When it comes to the 62nd Grammy Awards, It probably doesn’t come as a surprise that pop dominated the general categories.
After an eligibility period that included some of rock’s most brilliant releases in some time, it seemed the Recording Academy just didn’t notice the heavy hitters deserving of recognition. Unfortunately, this year, although rock and metal artists saw some representation in their own niche categories, many artists were nearly completely shut out otherwise.
While bands like Bon Iver saw representation in the general charts, it's difficult to call what Bon Iver or Vampire Weekend do "rock," at least in the traditional sense – not like the bands relegated to the rock category. But unfortunately, as far as the “main” awards go, Vampire Weekend is just about all that rock fans have to represent them this year, picking up Album of the Year and Best Rock Song nominations for the band's album Father of the Bride and single "Harmony Hall". Oddly enough, Father of the Bride is also in the running for Best Alternative Album.
So where does that leave the artists from the past year who dominated the rock landscape? High and dry, and relegated to their own smaller categories. While some have received recognition, it seems the Academy sees fit to keep them compartmentalized, beyond the most popular musical artists in the running.
Take Tool's Fear Inoculum, for instance, the band's first new album in 13 years. It debuted at the No. 1 spot on the Billboard charts, making it one of the largest debuts for any rock album to have been released in over a year, following Dave Matthews Band's Come Tomorrow in 2018. Tool’s latest garnered plenty of critical praise as well and is well on its way to gold certification.
Fear Inoculum managed to secure a Best Metal Album nomination as well as a Best Rock Song nod, but despite its accomplishments for the genre, it apparently can’t be expected to compete with frontrunners like Ariana Grande and Billie Eilish. By that same token, however, could Bon Iver or Vampire Weekend? It isn’t likely, especially when they’re in such challenging company.
Meanwhile, Cage The Elephant's Social Cues snagged a nomination for Best Rock Album, but the band's fifth studio album garnered plenty of airplay with hits like "Black Madonna," "Ready to Let Go," and "Social Cues." It was difficult to turn on a rock radio station over the past 12 or so months without hearing at least one of their tracks, a testament to requests and listeners falling in love with the music.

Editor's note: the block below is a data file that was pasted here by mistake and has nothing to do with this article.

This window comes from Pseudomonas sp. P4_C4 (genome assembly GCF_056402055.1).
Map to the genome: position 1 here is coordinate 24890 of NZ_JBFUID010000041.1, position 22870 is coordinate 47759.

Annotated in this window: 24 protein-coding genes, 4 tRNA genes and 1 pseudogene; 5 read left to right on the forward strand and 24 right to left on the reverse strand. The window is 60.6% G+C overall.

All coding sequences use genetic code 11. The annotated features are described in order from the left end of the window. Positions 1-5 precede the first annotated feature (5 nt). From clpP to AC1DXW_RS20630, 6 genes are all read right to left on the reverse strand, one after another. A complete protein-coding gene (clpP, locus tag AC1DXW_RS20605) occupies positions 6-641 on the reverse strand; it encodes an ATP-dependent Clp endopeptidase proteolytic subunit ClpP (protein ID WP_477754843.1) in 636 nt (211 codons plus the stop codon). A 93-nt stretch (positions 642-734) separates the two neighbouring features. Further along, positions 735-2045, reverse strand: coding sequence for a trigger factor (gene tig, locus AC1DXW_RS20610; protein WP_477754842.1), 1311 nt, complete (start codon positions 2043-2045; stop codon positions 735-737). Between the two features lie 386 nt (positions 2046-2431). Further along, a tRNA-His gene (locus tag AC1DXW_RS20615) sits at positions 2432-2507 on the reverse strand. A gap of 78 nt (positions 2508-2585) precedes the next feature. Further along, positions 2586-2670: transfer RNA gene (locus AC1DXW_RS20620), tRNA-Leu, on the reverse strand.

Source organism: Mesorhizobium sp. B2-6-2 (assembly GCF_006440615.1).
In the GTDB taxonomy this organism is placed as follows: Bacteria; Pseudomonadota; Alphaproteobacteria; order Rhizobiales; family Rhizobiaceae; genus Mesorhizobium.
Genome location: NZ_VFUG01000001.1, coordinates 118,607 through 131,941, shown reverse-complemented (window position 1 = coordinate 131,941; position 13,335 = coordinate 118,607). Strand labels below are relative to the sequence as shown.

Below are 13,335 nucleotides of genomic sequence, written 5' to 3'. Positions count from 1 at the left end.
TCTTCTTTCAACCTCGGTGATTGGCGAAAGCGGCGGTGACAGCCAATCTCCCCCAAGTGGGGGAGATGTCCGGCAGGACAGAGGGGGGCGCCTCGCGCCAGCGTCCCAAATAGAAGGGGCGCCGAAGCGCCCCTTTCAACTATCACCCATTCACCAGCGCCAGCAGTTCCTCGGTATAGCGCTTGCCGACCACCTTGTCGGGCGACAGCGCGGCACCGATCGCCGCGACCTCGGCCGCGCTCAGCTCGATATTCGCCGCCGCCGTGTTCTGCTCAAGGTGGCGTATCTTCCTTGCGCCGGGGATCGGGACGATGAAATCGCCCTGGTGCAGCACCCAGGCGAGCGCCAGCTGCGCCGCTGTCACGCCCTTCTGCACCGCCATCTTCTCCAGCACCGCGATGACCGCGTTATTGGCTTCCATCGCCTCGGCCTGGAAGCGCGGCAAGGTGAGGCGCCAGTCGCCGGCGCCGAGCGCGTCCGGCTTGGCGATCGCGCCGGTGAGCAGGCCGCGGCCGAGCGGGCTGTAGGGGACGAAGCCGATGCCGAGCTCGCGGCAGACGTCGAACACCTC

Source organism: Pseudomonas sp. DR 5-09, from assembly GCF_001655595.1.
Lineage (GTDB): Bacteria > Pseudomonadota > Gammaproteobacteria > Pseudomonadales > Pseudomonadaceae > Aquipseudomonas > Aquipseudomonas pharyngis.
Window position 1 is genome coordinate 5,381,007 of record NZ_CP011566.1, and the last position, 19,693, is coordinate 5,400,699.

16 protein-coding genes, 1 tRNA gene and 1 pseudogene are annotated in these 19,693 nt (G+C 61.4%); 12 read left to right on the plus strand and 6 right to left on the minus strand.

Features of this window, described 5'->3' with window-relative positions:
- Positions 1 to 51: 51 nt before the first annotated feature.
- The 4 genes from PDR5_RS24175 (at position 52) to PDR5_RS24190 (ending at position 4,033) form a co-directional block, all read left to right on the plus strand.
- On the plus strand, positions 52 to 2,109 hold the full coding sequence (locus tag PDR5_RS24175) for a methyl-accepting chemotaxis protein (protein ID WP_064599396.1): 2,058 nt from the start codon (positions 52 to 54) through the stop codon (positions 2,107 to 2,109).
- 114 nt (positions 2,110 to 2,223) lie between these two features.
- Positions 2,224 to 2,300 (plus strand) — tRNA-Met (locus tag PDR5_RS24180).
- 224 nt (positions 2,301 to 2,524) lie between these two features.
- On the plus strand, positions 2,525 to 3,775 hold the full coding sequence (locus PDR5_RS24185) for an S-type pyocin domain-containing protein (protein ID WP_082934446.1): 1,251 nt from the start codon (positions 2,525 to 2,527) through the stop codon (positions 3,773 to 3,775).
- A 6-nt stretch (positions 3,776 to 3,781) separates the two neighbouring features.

The Black Keys returned with their ninth studio album in June 2019, their first release since 2014. Let's Rock represented one of their largest gaps between producing albums in their career. And when it debuted, songs like "Lo/Hi," "Go," and "Eagle Birds," topped the American charts. In fact, "Lo/Hi" hit the top of Billboard's Mainstream Rock, Adult Alternative, Rock Airplay, and Alternative Songs charts in the United States at the very same time. Despite these accomplishments, only Dan Auerbach, one half of The Black Keys, received Grammy acclaim with a nomination for Producer of the Year (the nomination is only partially for his work with The Black Keys).
But then there’s the matter of artists with music that didn’t see any recognition whatsoever this year. Twenty One Pilots' Trench debuted on October 5, 2018. It only just made the eligibility period for the 62nd Annual Grammy Awards, but it scraped by nevertheless. It's hard not to believe the hype, despite Tyler Joseph and Josh Dun's insistence that we don't. "The Hype" was just one of the album's three singles that topped Billboard's Alternative Songs chart. And yet, Trench went largely ignored.
The same can be said of Weezer, mainstream darlings, who went unnoticed as well. Despite releasing a massively popular cover album that spawned an excellent version of Toto’s “Africa” as well as a second album full of original content, the entire band is conspicuously absent from the list of Grammy nominees.
It appears the 2020 Grammy Awards are a sign of the shifting times, where pop, rap, hip hop, and R&B are championed because the artists that perform the hits being recognized practically run the entertainment industry with the amount of clout they possess. But in a year of such an abundance of talent, it’s frustrating to see rock artists being passed over for albums that not only performed worse on the charts but received less overall acclaim.
Thankfully, there’s always next year for fans of the genre.
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